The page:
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J. Scott Applewhite / AP

The Senate health care bill, which Majority Leader Mitch McConnell has said will be released on Thursday, will contain optional state waivers of some Affordable Care Act insurance regulations, according to two senior GOP aides. But those waivers may not end up in the final bill — because they could get stripped out for violating Senate budget rules.

Here's why: The Congressional Budget Office has to give its cost estimates for the bill before Republicans can argue their case to the Senate parliamentarian that the waivers should be allowed. (The bill has to comply with Senate budget rules, and she decides whether it does.) And there's a good chance that she'll rule that the waivers, including essential health benefits, have to come out. One of the aides described the parliamentarian as "skeptical."

The Senate has long said that altering the ACA's regulations would not comply with the rules of the process the GOP is using, but the House included the state waivers in their final bill.

So that means Republicans may only be able to make the ACA's current state waivers more flexible. It's unclear how many members know this, but conservatives — who were pushing to waive even more of the ACA regulations than the House did, or even require states to opt into the regulations rather than out — will surely be disappointed.

Which ACA regulations would be covered in the state waivers:

  • Essential health benefits, or the list of 10 services insurers must cover.
  • The medical loss ratio, or the regulation of how much premium income insurers must spend on patient claims.
  • The age rating band, or the requirement that premiums for older people be no more than three times the amount of premiums charged to younger people.
  • The actuarial value, or the requirement that plans cover a certain percentage of a person's total health care costs.

Go deeper

In photos: Protests outside fortified capitols draw only small groups

Armed members of the far-right extremist group the Boogaloo Bois near the Michigan Capitol Building in Lansing on Jan. 17. About 20 protesters showed up, AP notes. Photo: Seth Herald/AFP via Getty Images

Small groups of protesters rallied outside fortified statehouses over the weekend ahead of President-elect Joe Biden's inauguration Wednesday.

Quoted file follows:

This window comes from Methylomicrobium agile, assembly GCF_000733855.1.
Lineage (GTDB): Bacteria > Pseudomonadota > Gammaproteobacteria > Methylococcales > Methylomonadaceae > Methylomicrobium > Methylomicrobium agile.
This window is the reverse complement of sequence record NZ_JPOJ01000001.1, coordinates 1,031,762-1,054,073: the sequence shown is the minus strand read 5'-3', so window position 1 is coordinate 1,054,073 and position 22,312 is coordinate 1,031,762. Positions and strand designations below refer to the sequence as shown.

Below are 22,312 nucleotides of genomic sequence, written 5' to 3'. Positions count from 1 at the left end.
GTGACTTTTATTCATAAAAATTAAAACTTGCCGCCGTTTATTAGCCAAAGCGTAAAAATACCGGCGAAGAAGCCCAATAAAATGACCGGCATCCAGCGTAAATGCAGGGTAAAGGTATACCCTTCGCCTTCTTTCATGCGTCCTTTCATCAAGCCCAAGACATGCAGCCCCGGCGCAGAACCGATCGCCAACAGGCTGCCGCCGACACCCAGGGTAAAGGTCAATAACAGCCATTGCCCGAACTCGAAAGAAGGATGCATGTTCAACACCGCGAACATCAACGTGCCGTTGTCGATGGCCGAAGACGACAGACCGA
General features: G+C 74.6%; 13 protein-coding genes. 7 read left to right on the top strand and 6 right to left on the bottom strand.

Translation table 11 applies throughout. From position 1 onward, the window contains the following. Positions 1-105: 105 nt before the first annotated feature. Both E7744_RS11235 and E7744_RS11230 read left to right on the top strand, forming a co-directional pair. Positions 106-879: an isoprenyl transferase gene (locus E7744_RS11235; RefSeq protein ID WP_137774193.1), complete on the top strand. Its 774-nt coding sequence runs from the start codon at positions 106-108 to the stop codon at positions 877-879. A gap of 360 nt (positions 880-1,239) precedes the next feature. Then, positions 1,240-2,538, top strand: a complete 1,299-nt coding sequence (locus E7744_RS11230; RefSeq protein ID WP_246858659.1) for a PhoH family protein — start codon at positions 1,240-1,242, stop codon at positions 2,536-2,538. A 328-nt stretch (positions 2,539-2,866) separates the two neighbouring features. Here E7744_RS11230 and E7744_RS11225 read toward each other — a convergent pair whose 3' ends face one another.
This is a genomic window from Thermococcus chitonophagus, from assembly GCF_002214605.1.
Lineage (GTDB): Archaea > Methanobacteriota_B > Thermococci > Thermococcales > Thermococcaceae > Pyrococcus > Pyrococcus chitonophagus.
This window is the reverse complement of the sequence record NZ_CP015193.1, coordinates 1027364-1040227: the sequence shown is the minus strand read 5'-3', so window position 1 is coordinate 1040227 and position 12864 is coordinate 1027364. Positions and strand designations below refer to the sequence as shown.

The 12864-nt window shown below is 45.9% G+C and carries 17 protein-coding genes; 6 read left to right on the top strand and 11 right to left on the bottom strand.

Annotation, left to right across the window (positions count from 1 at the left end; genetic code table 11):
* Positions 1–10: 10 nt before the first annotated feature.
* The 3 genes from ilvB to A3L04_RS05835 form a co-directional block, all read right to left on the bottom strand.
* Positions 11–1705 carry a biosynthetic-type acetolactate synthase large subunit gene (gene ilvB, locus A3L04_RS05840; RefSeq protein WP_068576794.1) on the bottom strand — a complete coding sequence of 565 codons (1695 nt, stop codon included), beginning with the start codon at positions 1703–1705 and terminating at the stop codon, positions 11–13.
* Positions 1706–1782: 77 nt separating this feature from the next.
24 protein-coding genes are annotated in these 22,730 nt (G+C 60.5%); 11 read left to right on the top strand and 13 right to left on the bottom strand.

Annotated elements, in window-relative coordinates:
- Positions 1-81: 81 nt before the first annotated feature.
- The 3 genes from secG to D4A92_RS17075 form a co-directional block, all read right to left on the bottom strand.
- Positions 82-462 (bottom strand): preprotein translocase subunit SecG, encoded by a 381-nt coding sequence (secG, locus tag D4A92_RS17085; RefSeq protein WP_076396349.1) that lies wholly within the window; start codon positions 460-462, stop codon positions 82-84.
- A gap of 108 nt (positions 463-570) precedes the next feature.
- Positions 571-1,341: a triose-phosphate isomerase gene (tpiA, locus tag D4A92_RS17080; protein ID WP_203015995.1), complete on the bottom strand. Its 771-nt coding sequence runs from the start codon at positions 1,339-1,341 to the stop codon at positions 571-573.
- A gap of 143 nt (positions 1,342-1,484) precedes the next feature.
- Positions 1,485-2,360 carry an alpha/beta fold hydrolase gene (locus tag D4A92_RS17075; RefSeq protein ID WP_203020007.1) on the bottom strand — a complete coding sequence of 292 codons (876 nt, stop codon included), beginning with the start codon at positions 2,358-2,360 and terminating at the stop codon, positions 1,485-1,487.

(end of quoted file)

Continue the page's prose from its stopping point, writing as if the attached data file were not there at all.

The big picture: Some protests attracted armed members of far-right extremist groups but there were no reports of clashes, as had been feared. The National Guard and law enforcement outnumbered demonstrators, as security was heightened around the U.S. to avoid a repeat of the Jan. 6 U.S. Capitol riots, per AP.

5 hours ago - Politics & Policy

Trump to issue at least 100 pardons and commutations before leaving office

Photo: Mandel Ngan/AFP via Getty Images

President Trump plans to issue at least 100 pardons and commutations on his final full day in office Tuesday, sources familiar with the matter told Axios.

Why it matters: This is a continuation of the president's controversial December spree that saw full pardons granted to more than two dozen people — including former Trump campaign chair Paul Manafort, longtime associate Roger Stone and Charles Kushner, the father of Trump's senior adviser and son-in-law, Jared Kushner.

  • The pardons set to be issued before Trump exits the White House will be a mix of criminal justice ones and pardons for people connected to the president, the sources said.
  • CNN first reported this news.

Go deeper: Convicts turn to D.C. fixers for Trump pardons

Schumer's m(aj)ority checklist

Senate Minority Leader Chuck Schumer. Photo: Tasos Katopodis/Getty Images

Capitalizing on the Georgia runoffs, achieving a 50-50 Senate and launching an impeachment trial are weighty to-dos for getting Joe Biden's administration up and running on Day One.

What to watch: A blend of ceremonies, hearings and legal timelines will come into play on Tuesday and Wednesday so Chuck Schumer can actually claim the Senate majority and propel the new president's agenda.